compassion are intertwined. In a few decades from now,
countries of the world will be governed by today’s youth. Their thoughts and actions will
be shaped by what they know and have experienced, making
education, in many ways, one of the best predictors
of a nation’s future success. We expect that you will be among those who share the future of our countries. You prosper and flourish as a human being through helping others. What you will learn in these
four years will not give its fruit unless you
understand that your life not only belongs to
you, but also to others. Once again welcome, from the heart, to Georgetown School of
Foreign Service in Qatar. Thank you very much and good luck. (applause) I now have the honor of
introducing Omar Al Khatib, class of 2018, who will
welcome you on behalf of the students of The School
of Foreign Service in Qatar. (applause) – Hello. Before I begin my speech,
I’d like to thank you, the class of 2021, for making
this NSO one of the best I’ve witnessed; I’ve had the
pleasure of participating in two previous NSOs and had the honor of coordinating this one,
along with Naya Brunna, whose efforts and work over the course of this NSO were incredibly valuable. And I’m very grateful for her help over the last three months. I’d also like to thank all
of the orientation advisors, whose help was critical
to the way NSO ran. Honestly, Naya and I could have sat there and planned weeks upon weeks
of activities and sessions, but without our amazing and
super-lovely OA’s and students, all of our efforts
would have been useless. So once again, thank you
all for making this NSO one of the best that I’ve been a part of. Now, be prepared to listen to some of the advice that I wish that I was given when I was in your
position, four years ago. You are all now students
of Georgetown University. You’ve officially moved on
from being high school students to being college students,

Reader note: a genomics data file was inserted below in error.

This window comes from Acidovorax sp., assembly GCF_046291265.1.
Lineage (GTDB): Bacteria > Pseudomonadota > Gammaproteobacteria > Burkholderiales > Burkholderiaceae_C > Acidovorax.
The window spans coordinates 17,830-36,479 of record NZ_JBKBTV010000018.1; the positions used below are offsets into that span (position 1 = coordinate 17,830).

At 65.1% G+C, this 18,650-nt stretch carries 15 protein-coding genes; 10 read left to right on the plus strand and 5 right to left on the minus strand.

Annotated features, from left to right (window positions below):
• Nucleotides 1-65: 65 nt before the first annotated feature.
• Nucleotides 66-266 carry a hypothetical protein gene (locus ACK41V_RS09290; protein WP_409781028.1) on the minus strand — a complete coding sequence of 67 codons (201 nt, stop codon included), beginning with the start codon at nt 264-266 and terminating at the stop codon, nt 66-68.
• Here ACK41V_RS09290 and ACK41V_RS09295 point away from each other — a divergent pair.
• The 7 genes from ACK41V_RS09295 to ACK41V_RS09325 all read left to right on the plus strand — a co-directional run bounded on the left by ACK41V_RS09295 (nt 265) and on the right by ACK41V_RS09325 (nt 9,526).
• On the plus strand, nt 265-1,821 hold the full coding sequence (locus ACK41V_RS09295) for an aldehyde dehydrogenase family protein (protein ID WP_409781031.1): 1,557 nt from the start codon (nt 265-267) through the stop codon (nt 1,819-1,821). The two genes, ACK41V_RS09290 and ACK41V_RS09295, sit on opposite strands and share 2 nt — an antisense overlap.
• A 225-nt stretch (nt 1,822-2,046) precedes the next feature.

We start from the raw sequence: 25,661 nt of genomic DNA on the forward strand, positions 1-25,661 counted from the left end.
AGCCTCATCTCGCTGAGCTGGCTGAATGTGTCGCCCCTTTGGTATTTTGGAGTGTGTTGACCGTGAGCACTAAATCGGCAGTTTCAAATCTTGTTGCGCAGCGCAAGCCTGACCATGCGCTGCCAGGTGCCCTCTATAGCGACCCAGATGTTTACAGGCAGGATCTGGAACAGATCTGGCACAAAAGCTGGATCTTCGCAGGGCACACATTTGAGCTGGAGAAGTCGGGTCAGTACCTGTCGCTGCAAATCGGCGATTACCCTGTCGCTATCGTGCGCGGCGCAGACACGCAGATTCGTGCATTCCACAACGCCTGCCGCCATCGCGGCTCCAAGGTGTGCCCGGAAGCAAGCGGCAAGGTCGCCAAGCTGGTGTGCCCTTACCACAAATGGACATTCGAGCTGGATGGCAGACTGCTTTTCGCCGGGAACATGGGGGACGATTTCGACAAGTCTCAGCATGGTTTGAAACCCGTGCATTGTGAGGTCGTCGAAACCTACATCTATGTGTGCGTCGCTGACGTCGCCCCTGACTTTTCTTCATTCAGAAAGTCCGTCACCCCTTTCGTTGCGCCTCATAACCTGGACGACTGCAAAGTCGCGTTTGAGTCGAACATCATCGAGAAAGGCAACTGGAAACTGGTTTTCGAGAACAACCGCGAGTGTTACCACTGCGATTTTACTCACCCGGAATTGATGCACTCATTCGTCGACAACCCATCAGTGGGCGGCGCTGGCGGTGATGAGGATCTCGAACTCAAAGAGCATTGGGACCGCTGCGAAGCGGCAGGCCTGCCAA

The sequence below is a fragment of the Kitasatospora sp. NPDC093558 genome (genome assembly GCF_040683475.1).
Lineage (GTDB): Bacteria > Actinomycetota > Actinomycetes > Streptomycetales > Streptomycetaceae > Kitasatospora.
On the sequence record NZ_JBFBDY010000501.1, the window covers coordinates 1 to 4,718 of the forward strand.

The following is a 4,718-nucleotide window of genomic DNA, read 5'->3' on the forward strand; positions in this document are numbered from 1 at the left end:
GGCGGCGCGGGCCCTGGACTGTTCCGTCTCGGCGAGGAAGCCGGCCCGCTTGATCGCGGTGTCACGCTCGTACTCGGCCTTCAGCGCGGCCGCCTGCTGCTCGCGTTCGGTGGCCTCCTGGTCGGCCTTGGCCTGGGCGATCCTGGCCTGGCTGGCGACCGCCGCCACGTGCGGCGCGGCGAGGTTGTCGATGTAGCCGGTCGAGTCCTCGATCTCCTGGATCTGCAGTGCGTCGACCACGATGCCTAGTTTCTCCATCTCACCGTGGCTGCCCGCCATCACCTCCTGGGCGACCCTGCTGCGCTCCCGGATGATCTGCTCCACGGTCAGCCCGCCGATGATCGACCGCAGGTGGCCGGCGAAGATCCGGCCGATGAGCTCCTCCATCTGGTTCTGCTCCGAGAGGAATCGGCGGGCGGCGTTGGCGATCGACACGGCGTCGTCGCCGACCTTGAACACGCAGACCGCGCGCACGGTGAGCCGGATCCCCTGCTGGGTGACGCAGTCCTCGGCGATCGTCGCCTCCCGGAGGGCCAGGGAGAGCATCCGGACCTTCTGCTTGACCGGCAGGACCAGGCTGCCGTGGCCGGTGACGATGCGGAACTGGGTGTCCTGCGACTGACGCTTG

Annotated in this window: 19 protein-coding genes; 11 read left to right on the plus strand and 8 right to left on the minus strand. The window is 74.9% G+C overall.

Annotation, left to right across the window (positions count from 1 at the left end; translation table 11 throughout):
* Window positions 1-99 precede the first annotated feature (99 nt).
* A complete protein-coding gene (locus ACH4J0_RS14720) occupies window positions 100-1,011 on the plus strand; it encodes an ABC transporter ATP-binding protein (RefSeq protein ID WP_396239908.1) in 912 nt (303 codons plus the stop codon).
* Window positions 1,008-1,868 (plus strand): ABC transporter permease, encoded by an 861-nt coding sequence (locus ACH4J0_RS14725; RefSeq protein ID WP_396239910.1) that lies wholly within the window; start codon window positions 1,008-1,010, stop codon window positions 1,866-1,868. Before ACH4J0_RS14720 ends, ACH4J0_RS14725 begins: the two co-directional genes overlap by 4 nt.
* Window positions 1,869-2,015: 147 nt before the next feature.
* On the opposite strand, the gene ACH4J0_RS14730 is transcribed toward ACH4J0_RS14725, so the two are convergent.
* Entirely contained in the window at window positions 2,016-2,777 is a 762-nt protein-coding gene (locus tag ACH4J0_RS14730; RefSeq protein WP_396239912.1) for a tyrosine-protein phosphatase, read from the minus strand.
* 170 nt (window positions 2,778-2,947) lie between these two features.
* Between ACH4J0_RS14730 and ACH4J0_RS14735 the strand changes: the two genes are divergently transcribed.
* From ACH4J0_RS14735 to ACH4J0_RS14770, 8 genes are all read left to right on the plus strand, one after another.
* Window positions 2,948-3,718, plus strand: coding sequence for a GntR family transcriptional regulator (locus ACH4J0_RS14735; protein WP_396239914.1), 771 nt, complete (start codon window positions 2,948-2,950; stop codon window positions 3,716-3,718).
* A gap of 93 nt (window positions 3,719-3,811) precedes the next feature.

and you’re probably terrified. And maybe correctly so. That’s completely
understandable and expected. It’s cheesy, but when I was in your spot, walking, ah, I was in your spot, too, walking into campus where I knew no one. I was incredibly anti-social,
and as many of my friends will testify, I was unapproachable and probably a little bit mean. And PS, I apologize to all
of you who really tried with me and got unwarranted treatment. It’s not your fault. But it’s normal, it’s all normal. And that’s changed now. I’m still introverted, but I’ve become more comfortable and sociable. See, it’s the fact that I
intentionally placed myself in situations that would
challenge my comfort levels and test my character that made me the person that I am today. This doesn’t come without its fair share of stress and anxiety. And I won’t pretend that it’s easy. It’s incredibly difficult,
but it’s also equally incredibly worthwhile. It may not always feel that way, but know that it is worthwhile. Nonetheless, always move forward. No matter how reluctant you
are, always move forward. New experiences are
not always comfortable. They’re usually the complete opposite. You will be scared, you will
feel different at first, as if you were the only
confused and scared one, in a sea of confident people
who know what they’re doing. One thing that I can promise you, though, and I say this with absolute confidence: deep down, even though we
upperclassmen may look confident, I can promise you we’re all
just as scared as you are, and some of us will be
scared until we graduate. And probably after. Nonetheless, always move forward. No matter how scared you
are, always move forward. Another thing you will
inevitably encounter is failure. You will fail. The quicker you are okay with that, the quicker you can learn to deal with it. There will be a number of
times where you will get an awful grade on a paper